Senate Parliamentarian Elizabeth MacDonough has struck another blow to Democrats’ ambitions to provide amnesty to millions of illegal aliens in the Build Back Better budget legislation.
Because Democrats are using the complicated and rules-laden reconciliation process, the scope of the legislation is far more constrained than a normal piece of legislation.
The reconciliation process, first formulated in the 1970s in response to the revelations of the Watergate scandal, allows certain types of budget measures to go through the Senate without facing the 60-vote filibuster. Because Republicans would certainly filibuster this budget legislation, Democrats have had no choice but to use the process.
But given its extreme power relative to normal Senate measures, its provisions are subject to the approval or disapproval of the parliamentarian, the Senate’s nonpartisan referee. While the reconciliation process is being used, all provisions must satisfy current Parliamentarian MacDonough as being within the original budget-related scope of the process.
Specifically, Democrats’ budget legislation is subject to the “Byrd Rule,” named after the late Sen. Robert Byrd (D-W.Va.), which states that all provisions in reconciliation must have a “more than merely incidental effect” on federal spending and revenue. The rule was first proposed and approved to weaken the process, which had increasingly started being used for non-budget-related provisions.
Since they began work on the budget legislation, Democrats have made clear that they have the intention of trying to put comprehensive immigration reform into the measure.
The first two immigration plans Democrats proposed, which could have given millions of illegal aliens amnesty for entering the country against federal law, were rejected by MacDonough under the Byrd rule.
Now, she has dealt another blow to Democrats, rejecting their third, significantly-weaker immigration plan.
This third plan, called “plan C” by Democratic proponents, would have given 6 million to 7 million illegal aliens five-year work and travel permits, essentially a form of temporary amnesty.
Democratic supporters of the plan, such as Senate Majority Leader Chuck Schumer (D-N.Y.) and Sen. Dick Durbin (D-Ill.), have argued for weeks in favor of the provision with the parliamentarian, but Democrats were ultimately unable to sway the former immigration attorney turned-parliamentarian.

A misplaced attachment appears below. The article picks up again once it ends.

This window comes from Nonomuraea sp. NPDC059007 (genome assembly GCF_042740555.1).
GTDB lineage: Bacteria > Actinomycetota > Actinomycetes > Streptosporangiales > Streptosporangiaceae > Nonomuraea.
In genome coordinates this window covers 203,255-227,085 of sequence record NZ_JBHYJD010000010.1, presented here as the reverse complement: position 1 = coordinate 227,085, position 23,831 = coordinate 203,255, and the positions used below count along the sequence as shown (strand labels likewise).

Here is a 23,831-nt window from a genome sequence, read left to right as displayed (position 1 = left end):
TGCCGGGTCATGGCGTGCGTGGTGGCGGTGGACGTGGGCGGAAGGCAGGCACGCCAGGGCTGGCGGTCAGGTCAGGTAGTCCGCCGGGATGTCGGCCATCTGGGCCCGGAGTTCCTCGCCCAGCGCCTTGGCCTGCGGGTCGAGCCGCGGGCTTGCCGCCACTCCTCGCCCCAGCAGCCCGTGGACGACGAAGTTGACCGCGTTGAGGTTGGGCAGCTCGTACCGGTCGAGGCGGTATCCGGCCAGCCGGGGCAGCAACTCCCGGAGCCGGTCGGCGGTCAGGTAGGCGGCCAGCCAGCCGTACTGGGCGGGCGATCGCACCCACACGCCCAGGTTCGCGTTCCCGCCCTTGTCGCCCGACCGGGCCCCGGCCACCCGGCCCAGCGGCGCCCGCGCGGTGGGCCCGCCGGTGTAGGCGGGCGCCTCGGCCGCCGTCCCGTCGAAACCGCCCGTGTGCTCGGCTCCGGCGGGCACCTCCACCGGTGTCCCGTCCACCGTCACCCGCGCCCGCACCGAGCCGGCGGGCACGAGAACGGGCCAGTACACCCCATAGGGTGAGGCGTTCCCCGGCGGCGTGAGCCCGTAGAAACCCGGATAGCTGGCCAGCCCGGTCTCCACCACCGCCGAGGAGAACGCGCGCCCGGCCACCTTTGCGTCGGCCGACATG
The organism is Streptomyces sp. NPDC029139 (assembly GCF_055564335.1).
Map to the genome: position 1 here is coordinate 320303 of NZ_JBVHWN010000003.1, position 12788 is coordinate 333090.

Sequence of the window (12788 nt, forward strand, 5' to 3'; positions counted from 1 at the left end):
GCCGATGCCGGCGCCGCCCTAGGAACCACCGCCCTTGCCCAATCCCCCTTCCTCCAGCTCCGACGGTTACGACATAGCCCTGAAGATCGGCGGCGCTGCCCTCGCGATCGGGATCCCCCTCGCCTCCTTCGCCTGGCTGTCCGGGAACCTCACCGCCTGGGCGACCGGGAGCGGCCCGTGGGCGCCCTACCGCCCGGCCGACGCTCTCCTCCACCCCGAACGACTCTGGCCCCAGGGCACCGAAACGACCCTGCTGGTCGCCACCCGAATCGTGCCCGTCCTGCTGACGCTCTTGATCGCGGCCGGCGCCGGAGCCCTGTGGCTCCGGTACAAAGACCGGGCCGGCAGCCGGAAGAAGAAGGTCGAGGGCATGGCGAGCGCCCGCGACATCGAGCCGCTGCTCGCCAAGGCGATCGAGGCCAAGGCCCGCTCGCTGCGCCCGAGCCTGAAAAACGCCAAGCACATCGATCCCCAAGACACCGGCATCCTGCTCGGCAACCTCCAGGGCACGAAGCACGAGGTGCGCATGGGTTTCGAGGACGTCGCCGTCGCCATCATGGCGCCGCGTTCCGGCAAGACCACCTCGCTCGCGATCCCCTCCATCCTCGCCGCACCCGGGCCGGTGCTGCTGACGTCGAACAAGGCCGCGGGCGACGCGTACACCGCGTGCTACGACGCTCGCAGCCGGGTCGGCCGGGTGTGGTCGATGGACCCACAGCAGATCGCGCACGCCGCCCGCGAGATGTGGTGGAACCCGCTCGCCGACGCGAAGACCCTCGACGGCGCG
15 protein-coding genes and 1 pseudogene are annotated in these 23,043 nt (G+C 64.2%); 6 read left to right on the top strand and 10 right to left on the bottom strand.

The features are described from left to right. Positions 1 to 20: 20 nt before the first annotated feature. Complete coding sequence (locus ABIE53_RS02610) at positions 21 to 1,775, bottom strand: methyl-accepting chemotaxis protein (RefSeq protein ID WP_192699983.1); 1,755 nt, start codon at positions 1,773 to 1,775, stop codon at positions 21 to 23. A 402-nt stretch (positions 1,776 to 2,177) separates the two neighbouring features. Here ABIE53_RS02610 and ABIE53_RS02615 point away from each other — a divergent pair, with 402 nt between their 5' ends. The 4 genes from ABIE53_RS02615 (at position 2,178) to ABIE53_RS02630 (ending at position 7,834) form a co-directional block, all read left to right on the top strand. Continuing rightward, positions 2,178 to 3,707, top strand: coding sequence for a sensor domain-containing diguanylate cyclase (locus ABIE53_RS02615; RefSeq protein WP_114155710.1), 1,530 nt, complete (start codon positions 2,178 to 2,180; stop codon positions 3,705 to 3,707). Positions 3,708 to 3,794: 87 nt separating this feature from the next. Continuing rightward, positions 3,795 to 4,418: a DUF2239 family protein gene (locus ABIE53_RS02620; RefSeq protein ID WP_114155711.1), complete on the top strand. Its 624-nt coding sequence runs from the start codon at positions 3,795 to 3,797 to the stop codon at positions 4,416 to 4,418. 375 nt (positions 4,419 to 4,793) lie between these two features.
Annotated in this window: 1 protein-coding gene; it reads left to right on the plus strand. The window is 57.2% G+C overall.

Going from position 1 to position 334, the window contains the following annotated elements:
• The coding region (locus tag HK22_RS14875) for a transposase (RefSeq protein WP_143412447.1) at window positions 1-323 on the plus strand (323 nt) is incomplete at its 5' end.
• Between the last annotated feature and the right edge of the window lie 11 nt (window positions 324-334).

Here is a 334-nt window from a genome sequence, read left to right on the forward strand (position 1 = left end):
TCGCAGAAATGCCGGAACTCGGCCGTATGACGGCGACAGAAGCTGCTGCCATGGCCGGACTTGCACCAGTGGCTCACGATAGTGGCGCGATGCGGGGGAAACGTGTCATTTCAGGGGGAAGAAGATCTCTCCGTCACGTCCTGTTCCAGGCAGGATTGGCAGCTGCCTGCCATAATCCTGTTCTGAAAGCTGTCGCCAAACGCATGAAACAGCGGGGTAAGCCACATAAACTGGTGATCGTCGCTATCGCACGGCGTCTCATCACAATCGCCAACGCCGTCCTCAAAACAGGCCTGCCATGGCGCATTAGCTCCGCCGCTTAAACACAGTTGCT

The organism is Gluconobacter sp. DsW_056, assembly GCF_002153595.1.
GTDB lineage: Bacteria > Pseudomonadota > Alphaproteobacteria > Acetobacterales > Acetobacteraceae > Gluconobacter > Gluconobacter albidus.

Sens. Catherine Cortez Masto (D-Nev.), Ben Ray Luján (D-N.M.), and Alex Padilla (D-Calif.) released a joint statement after the parliamentarian announced this most recent decision.
“We strongly disagree with the Senate parliamentarian’s interpretation of our immigration proposal, and we will pursue every means to achieve a path to citizenship in the Build Back Better Act,” the statement reads.
But when Durbin, one of the strongest supporters of immigration reform in the budget, was asked whether Democrats had a “plan D” in the wake of this decision, he responded, “Not at this point.”
Outside of Capitol Hill, the decision also has ruffled feathers with some private immigration organizations.
Mike Fernandez, co-chair of the American Business Immigration Coalition, is advocating for unchecked immigration in order to “grow jobs, strengthen our economy, and benefit all American families.” The organization is run by several major business moguls, whose bottom line grows with the increased labor supply furnished by immigration.
“It’s time for Senate leaders to retake control of the legislative process,” Fernandez said, calling on Senate Democrats to ignore the parliamentarian’s ruling. “The Senate has received some bad advice that needs to be disregarded.”
Others were far happier with the decision.
The Federation for American Immigration Reform (FAIR), a nonpartisan group that emphasizes the economic and social dangers of unchecked immigration, applauded the parliamentarian.
“[FAIR] applauds Ms. MacDonough for her integrity and ensuring that longstanding rules of the Senate were not subverted to achieve partisan political ends,” wrote Matthew Tragesser, FAIR’s communications manager.
“Sadly, Senate Democrats, who hold the majority in that body solely because Vice President Kamala Harris casts the tie-breaking vote, have made repeated attempts to use budget reconciliation to make an end run around normal legislative procedures. We hope that this, her third rejection of these tactics, will finally put an end to their efforts to abuse the process in order to reward illegal aliens.”
Some Democrats, including progressive Rep. Alexandria Ocasio-Cortez (D-N.Y.), have argued that the Senate should use the so-called “nuclear option,” a rarely used process that allows the majority party to change Senate rules through a simple majority vote, to override the parliamentarian.
But this plan, which will certainly see renewed calls in the wake of MacDonough’s decision, may not fly with Sen. Joe Manchin (D-W.Va.), who has expressed disagreement with changing Senate rules even for more pressing issues such as the debt ceiling. And the maverick West Virginian has already explicitly rejected overriding the parliamentarian’s decisions.
With mounting troubles for the budget legislation coming from Manchin and Democrats having no plan as yet for a new immigration plan, it’s unclear what the future holds for Democrats’ ambitions to radically reform the U.S. immigration system under the partisan reconciliation process.